My current research focuses on how sensitive wildlife responds to increased natural (i.e., forest insect outbreaks, fire) and human-caused (i.e., recreation, forest fragmentation, energy development) disturbance. Understanding how increased disturbance impacts forests and wildlife is of global concern because these environmental changes are expected to accelerate with continued climate change and with our ever-expanding human footprint in natural landscapes. I am currently studying: 1) how Canada lynx and their prey respond to changes in habitat condition from fire and insect-related disturbance processes; 2) how the demography of Canada lynx is impacted by forest structure and composition; and 3) the response of lynx to forest silviculture and management.
Another important issue facing species conservation at a global scale is understanding how outdoor recreation and nature-based tourism impacts sensitive wildlife. Outdoor recreationists are central in the defense and use of public lands, but they also can impact sensitive species of wildlife through their motorized and non-motorized activities. I just completed studies that investigated how Canada lynx and wolverines respond to motorized (snowmobiles) and non-motorized (backcountry skiing) outdoor recreation in the western United States.
Finally, I have had a life-long interest in the conservation and management of birds of prey and native prairie ecosystems. I am studying how ferruginous hawks and golden eagles respond to energy development in terms of their behavior, movements, migration, resource use, and occupancy.
I am most interested in providing research that discovers better ways to manage and conserve sensitive species and their habitat in natural landscapes. The goal of my research is not only to advance scientific and ecological understanding in general, but to also provide practical solutions to the many management challenges associated with species conservation. My interests include learning how a species’ movements, spatial use, resource selection, behaviors, and viability relate to changes in landscape pattern, including forest silviculture and energy development. I am also very interested in learning how to enhance landscape connectivity for sensitive species, especially forest carnivores, in response to natural and anthropogenic change.
Throughout my career, I conducted field studies that provided new scientific information based on direct measures of animal movement, behavior, and resource use; usually this was accomplished by instrumenting animals with GPS-based telemetry. This work included: 1) studying connectivity of wolverines in central Montana; 2) studying with cooperators how snow compaction changed coyote/lynx potential competition; and 3) researching how Canada lynx in Colorado respond to highways and transportation infrastructure. For over 20 years, I continued to lead Canada lynx studies from Montana through southern Colorado. During this time, I studied lynx demography in relation to forest condition, connectivity, seasonal changes in resource selection, denning behavior, movements, diets, and their spatial and temporal responses to forest silviculture. From 2000 to the present, I have continued to develop and evaluate detection and monitoring methods for mid-sized carnivores. During my early years, I studied the ecology of prairie falcons, northern goshawks, and trumpeter swans in Wyoming.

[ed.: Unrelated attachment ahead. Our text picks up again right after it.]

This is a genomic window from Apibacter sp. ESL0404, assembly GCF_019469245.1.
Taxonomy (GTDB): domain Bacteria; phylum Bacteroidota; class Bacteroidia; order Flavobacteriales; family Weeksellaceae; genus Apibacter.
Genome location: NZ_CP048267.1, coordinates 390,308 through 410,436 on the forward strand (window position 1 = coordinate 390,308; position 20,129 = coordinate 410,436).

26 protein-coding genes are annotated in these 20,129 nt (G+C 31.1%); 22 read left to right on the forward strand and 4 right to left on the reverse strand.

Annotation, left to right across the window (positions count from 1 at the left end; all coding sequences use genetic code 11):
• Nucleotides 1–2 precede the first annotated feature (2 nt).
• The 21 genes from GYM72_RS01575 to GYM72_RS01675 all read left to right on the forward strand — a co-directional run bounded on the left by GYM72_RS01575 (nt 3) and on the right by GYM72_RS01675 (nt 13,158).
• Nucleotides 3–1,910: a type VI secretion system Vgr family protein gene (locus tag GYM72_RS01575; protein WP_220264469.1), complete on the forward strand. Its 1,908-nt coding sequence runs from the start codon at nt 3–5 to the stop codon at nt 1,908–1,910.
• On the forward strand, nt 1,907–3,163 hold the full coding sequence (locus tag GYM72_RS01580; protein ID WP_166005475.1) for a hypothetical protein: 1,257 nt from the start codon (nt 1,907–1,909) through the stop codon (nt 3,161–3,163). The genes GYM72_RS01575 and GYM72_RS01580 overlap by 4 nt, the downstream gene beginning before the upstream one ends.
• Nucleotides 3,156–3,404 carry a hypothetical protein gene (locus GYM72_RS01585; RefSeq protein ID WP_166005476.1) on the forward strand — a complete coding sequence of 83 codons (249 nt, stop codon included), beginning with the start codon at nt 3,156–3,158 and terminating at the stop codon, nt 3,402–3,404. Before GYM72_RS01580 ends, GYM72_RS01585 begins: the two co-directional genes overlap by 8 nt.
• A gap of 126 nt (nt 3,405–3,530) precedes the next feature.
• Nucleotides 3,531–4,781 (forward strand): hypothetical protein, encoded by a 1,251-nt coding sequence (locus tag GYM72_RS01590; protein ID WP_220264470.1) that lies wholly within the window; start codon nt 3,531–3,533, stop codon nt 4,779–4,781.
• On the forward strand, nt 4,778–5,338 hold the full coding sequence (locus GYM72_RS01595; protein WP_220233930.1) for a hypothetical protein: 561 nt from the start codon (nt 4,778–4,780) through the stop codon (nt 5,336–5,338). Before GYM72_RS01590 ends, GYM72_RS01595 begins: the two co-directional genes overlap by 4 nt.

Wildlife conservation is a core American value. The public’s extensive input regarding conservation plans, regulation, media coverage, wildlife watching, and citizen science is a testimony to their deep concern for wildlife management on federal lands. My research is important because we learn how environmental changes to landscapes may either benefit or impair sensitive species depending on implementation. Results from our studies help inform activities across millions of acres of public land in ways that balance multi-use management with species conservation. Our research continues to provide a bridge of communication between people concerned about species conservation and those individuals and communities that are dependent on Forest Service and other public lands for timber, recreation, and energy.